TAZO and American Forests

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Bringing Tree Equity and urban forestry jobs to five U.S. cities

In some city neighborhoods, shade trees line the streets and tower over homes, cooling the air and purifying it, boosting people’s moods and health, and even generating jobs.

But for many people, that picture doesn’t reflect their neighborhood. Low-income communities and Black, Indigenous and People of Color (BIPOC) communities tend to have far fewer trees than wealthier, predominantly white, neighborhoods do. These inequities – and the resulting disparities in essential health and economic benefits trees provide – have spurred TAZO Tea and American Forests to team up to address climate justice. Together, we are launching the TAZO Tree Corps: a paid, locally hired workforce that will use tree planting and maintenance to help combat climate change and create new jobs in economically disadvantaged neighborhoods and communities of color.

The TAZO Tree Corps is a new urban forestry workforce that aims to transform lives by training and employing local fellows from low-income communities to plant and care for trees in the neighborhoods that need them the most. Targeting five cities, the project is launching in Spring 2021 in Minneapolis, the San Francisco Bay area and Detroit. In 2022, the corps will expand to Richmond, VA, and The Bronx, NY.

“The TAZO Tree Corps will help us turn this work into new economic opportunity for people from disproportionately impacted communities.”

Learn about the TAZO Tree Corps

“The climate crisis is no longer a future problem – it’s here now and BIPOC communities are disproportionately at risk,” said Laraine Miller, President, Unilever Tea Americas, which owns TAZO. “As a brand rooted in challenging the status quo, we believe we have a role to play in fighting for a sustainable and equitable future, which is why TAZO is announcing the first steps of a long-term purpose ambition to fight for climate justice. Climate change is not only an environmental issue, but also a human rights issue, so we’re getting started by focusing on the racial injustices that must be addressed to make meaningful progress within the climate crisis.”

TAZO Tea has also partnered with singer-songwriter SZA to draw more attention to climate justice and the TAZO Tree Corps. In this video, she explains the importance of addressing environmental inequities.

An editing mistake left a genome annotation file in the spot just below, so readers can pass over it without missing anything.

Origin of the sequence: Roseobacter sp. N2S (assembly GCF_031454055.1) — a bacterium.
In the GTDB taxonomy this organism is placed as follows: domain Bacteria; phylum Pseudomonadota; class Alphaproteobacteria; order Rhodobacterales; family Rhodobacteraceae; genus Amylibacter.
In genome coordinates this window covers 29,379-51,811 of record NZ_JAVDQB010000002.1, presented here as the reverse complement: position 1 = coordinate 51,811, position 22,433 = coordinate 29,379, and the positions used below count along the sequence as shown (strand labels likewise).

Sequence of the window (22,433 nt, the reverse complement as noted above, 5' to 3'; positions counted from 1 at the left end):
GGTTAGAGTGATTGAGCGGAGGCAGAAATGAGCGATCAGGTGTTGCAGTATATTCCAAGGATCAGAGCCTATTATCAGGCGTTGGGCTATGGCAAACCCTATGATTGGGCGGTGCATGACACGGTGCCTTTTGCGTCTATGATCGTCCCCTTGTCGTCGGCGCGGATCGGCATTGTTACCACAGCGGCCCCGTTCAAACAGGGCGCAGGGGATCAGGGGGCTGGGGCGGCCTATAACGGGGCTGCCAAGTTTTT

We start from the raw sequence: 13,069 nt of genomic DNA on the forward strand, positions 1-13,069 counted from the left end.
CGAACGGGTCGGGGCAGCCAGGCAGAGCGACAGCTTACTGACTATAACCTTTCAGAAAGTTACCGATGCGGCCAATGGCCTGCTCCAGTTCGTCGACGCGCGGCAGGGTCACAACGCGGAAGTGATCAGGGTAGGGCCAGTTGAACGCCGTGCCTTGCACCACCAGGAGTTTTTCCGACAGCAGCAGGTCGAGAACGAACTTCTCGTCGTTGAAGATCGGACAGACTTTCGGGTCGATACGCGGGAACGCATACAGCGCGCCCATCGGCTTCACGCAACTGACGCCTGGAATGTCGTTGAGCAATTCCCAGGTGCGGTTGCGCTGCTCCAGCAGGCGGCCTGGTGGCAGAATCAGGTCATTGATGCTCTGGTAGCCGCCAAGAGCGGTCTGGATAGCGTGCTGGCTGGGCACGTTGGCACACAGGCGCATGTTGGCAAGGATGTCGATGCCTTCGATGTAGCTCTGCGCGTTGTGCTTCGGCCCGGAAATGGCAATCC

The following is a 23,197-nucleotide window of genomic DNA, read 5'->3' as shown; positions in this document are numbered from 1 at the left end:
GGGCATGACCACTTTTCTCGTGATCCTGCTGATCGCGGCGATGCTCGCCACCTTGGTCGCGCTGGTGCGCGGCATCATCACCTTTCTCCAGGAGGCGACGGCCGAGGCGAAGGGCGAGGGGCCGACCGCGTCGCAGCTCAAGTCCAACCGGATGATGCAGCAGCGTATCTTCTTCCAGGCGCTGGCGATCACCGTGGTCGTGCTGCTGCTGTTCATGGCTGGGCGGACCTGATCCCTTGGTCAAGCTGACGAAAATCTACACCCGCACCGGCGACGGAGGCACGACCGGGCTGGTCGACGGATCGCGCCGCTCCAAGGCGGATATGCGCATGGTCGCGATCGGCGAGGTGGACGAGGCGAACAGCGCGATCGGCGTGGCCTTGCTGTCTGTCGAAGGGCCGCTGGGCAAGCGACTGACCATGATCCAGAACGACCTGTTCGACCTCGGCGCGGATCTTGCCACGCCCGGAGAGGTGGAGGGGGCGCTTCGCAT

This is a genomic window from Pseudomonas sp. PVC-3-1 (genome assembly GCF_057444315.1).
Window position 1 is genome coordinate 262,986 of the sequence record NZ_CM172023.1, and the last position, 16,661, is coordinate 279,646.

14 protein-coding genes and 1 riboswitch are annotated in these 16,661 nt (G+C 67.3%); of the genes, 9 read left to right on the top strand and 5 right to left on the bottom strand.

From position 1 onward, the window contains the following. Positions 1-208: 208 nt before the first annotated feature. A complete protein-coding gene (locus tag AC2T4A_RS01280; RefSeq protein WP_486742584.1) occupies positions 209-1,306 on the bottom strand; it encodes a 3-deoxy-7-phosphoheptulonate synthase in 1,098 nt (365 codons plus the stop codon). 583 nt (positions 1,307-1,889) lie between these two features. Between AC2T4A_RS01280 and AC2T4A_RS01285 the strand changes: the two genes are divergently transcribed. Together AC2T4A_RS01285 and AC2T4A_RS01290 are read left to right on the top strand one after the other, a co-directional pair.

American Forests’ urban work focuses on achieving Tree Equity, a vision for all people in every community to receive the benefits that trees provide, regardless of income, race or location. To determine which neighborhoods need trees the most, we have also developed the Tree Equity Score, a tool that calculates a neighborhood’s score based on several factors, including a neighborhood’s tree cover, income, race and employment.

But planting trees alone isn’t enough to create Tree Equity. Cities need people who can plant and take care of those trees so that they’ll flourish and provide benefits for years to come. The same neighborhoods with the highest need for trees also tend to have the highest unemployment.

A man uses a rope to pull himself up a tree.

Urban trees create career opportunities, such as jobs in tree maintenance, mapping and making products out of city trees that are removed.

“By partnering with TAZO to create the TAZO Tree Corps, we are taking a major step forward in American Forests’ path to achieve Tree Equity,” said Jad Daley, CEO and President of American Forests. “We are building a national movement to ensure that every neighborhood can experience the healing power of trees while also helping create green jobs that benefit people in socioeconomically disadvantaged communities.”

In each of the five cities, the TAZO Tree Corps will select five fellows who will take part in 2 to 3 weeks of paid urban forestry training before transitioning into full-time employment with The Davey Tree Expert Company, a nationwide tree-planting and care business. Tree Corps members will also be trained in climate justice advocacy. As part of the program, grassroots tree groups in each area will provide a range of support services, such as helping Tree Corps fellows navigate barriers to retention like transportation and childcare.

Many cities currently have a shortage of people qualified to care for trees, and the need is expected to grow. Urban forestry will see a 10% increase in job openings for entry-level positions through 2028, according to the U.S. Bureau of Labor Statistics. Many of those jobs will be for planting, trimming, and pruning trees. Nearly 25% of the people who will fill these jobs will likely be self-employed, so this type of opportunity can set the stage for entrepreneurship, improved economic mobility, and a better quality of life.

“The TAZO Tree Corps will help us turn this work into new economic opportunity for people from disproportionately impacted communities,” said Sarah Anderson, American Forests’ Director of Career Pathways, a program designed to get more people from socioeconomically disadvantaged backgrounds into urban forestry careers. “We hope to replicate this comprehensive approach in cities nationwide and help create healthier neighborhoods and increase career opportunities in communities with the most need.”

Apply for the TAZO Tree Corps

Aerial view of city with lush trees